- The Big Red Machine
:"The Big Red Machine" is also the publicly used name of the
Hells Angelsbiker gang."The Big Red Machine" was the nickname given to the Cincinnati Reds baseballteam which dominated the National Leaguefrom 1970 to 1976. Over that span, the team won five National League Western Division titles, four National League pennants, and two World Seriestitles [http://www.baseball-reference.com/teams/CIN/] . Even though Cincinnati, OH, is closer to the eastern coast of the United States, the Reds were in the Western division of the National League until 1994, and entered the NL Central in 1995, after the creation of a Wild Card playoff format (which required the creation of a third division in the American and National Leagues). The team's combined record from 1970-1976 was 683 wins and 443 losses.
Some place the beginning of the Big Red Machine era at 1970, when the team posted a regular season record of 102-60 [http://www.baseball-reference.com/teams/CIN/1970.shtml] , wherein the Reds won the National League pennant. Then-rookie manager
Sparky Andersonheaded the team. Anderson was inducted into the National Baseball Hall of Fame as a manager by the Veterans Committeein 2000 [http://www.baseball-reference.com/awards/hof.shtml] . As for the players, the Reds boasted a powerful lineup, consisting of catcher Johnny Bench, first baseman Lee May, (who hit 147 home runs in seven seasons with the Reds, from 1965-71) [http://www.baseball-reference.com/m/mayle01.shtml] , third baseman Tony Perez, and outfielder/infielder Pete Rose. Shortstops Woody Woodwardand Dave Concepciónwere also strong members of the team. The pitching was questionable, but outstanding seasons by Jim Merrittand Wayne Simpsonhelped the dominant Reds win 60.7 percent of its 1,126 games in the 1970s. Wayne Granger, Clay Carrolland Don Gullettrounded out an outstanding bullpen. Following a 1971 season in which the Reds ended with a 79-83 fourth-place finish [http://www.baseball-reference.com/teams/CIN/1971.shtml] , the second base position was filled by then-nine-year veteran Joe Morgan, after a trade with the Astros sent Reds two-bagger Tommy Helmspacking for Houston, TX. Bench, Peréz and Morgan are all members of the Hall of Fame, and Morgan is now a color analyst for ESPNbaseball television broadcasts.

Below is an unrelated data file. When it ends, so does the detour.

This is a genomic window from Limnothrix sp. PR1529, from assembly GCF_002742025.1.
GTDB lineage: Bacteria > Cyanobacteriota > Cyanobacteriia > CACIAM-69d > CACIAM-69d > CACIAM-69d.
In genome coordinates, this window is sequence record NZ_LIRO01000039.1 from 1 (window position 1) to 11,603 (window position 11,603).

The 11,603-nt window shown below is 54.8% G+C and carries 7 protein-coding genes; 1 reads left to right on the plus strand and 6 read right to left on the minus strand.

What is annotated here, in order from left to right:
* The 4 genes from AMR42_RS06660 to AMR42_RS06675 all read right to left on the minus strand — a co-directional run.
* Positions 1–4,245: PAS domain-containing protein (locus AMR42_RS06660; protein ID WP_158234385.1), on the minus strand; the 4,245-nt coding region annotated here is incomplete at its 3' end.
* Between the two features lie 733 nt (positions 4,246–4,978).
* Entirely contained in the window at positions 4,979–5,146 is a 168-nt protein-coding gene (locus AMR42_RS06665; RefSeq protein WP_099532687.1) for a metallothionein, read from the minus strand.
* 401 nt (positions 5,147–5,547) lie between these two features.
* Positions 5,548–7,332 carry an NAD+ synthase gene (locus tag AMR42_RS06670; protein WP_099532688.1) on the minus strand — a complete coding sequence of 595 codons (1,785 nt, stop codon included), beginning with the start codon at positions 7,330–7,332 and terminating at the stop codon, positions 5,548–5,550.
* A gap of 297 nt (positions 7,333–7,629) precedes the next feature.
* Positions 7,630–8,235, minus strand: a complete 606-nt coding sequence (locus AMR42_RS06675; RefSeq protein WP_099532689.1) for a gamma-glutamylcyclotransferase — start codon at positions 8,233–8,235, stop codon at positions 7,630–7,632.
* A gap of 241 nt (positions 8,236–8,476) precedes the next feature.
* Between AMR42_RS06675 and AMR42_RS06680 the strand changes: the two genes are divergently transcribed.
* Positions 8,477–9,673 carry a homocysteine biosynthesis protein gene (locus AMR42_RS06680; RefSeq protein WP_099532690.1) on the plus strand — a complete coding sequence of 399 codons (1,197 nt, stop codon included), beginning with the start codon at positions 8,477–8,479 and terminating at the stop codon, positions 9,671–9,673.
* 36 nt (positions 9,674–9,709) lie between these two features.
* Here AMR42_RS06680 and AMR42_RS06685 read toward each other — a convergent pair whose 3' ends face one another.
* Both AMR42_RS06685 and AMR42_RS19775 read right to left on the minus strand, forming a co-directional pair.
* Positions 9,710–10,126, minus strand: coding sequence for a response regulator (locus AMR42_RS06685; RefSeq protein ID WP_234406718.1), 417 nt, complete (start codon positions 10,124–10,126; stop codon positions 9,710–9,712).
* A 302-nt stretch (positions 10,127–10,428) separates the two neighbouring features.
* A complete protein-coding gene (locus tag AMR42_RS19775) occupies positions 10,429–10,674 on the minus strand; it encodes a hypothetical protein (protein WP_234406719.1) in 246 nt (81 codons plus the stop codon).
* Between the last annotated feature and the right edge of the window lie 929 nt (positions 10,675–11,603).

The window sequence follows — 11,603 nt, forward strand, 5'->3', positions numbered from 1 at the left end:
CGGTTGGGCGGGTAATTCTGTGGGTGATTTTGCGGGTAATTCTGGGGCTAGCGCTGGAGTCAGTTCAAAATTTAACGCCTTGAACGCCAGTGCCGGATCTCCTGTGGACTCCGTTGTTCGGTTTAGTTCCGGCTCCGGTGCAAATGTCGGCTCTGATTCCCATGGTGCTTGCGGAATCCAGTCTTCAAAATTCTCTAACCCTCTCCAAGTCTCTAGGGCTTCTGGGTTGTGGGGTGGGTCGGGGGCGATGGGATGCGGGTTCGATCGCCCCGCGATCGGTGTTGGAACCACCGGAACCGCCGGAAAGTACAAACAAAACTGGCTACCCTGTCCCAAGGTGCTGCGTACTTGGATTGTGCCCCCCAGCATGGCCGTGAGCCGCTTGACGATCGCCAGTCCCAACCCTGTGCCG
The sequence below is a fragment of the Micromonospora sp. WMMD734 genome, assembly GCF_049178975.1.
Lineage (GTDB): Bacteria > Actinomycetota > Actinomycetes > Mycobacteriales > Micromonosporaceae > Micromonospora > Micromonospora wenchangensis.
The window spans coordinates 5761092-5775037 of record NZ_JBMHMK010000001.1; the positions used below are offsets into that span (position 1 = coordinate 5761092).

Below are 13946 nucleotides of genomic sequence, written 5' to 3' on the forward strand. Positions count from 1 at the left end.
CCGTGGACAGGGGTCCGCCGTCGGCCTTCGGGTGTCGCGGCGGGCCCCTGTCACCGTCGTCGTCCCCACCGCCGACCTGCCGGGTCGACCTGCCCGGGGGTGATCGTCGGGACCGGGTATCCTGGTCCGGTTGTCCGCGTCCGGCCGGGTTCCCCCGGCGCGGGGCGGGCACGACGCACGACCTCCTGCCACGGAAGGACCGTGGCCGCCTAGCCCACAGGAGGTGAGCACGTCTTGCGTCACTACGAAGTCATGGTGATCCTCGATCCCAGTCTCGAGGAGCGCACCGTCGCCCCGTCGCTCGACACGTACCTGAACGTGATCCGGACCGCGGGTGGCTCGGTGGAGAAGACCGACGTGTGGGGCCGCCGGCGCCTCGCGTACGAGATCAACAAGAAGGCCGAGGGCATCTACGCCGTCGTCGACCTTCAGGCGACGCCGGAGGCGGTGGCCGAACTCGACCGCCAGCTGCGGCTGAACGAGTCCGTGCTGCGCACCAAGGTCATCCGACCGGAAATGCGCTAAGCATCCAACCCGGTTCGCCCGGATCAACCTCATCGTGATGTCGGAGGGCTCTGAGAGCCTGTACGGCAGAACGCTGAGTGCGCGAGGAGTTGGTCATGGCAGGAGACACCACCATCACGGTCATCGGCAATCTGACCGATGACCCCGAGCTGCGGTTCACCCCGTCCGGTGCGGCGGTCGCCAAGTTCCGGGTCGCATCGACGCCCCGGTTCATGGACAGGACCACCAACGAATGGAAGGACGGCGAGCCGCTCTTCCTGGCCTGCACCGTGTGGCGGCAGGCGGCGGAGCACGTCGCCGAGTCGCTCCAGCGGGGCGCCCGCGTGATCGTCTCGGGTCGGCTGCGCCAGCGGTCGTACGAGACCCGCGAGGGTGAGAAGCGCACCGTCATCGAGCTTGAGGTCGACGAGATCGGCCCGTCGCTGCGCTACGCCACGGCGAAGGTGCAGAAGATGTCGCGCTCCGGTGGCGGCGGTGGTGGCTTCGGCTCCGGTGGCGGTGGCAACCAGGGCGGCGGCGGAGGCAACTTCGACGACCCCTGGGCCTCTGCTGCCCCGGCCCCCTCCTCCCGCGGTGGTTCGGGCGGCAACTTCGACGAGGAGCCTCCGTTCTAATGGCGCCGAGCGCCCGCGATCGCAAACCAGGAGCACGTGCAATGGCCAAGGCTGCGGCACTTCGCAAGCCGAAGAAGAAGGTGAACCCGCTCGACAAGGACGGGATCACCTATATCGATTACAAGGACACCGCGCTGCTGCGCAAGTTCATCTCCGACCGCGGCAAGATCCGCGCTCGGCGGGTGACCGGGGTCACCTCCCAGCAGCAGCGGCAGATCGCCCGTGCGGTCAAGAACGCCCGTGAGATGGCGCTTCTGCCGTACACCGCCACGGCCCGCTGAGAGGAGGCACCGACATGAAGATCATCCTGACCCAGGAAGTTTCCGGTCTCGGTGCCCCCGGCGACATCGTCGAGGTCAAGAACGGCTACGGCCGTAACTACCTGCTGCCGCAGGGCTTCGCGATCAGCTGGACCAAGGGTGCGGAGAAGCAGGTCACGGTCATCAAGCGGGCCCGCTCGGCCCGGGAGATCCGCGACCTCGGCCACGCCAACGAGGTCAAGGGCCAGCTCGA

Although some of the the original players departed the team, some extend the Big Red Machine nickname for years after the Reds' two World Series victories in 1975 and 1976. As fate might have it, the Reds turned around to finish in second place in 1977 [http://www.baseball-reference.com/teams/CIN/1977.shtml] and 1978 [http://www.baseball-reference.com/teams/CIN/1978.shtml] . Rose left the Reds to play in Philadelphia in 1979, and Anderson was fired. In 1980, the Phillies would win the World Series over the Kansas City Royals, 4 games to 2 [http://www.baseball-almanac.com/ws/yr1980ws.shtml] . They would return to the Fall Classic three seasons later to face the Baltimore Orioles. The Cincinnati Reds would not return to the World Series until 1990, when then-manager Lou Piniella led the team to a 4-game sweep of the Oakland Athletics, a re-match of sorts from the 1972 World Series.
One might take interest to know that while the primary use of the nickname "Big Red Machine" is to refer to the teams of the 1970s, the nickname is sometimes still used to refer to current teams, especially if the team is enjoying success at the time.
The Cincinnati Reds might have been the team of the decade in the 1970s, with an overall record of 953 wins and 657 losses, however this win/loss record for the 10-year span may be misleading in accordance with the record book. The following is a comprehensive list of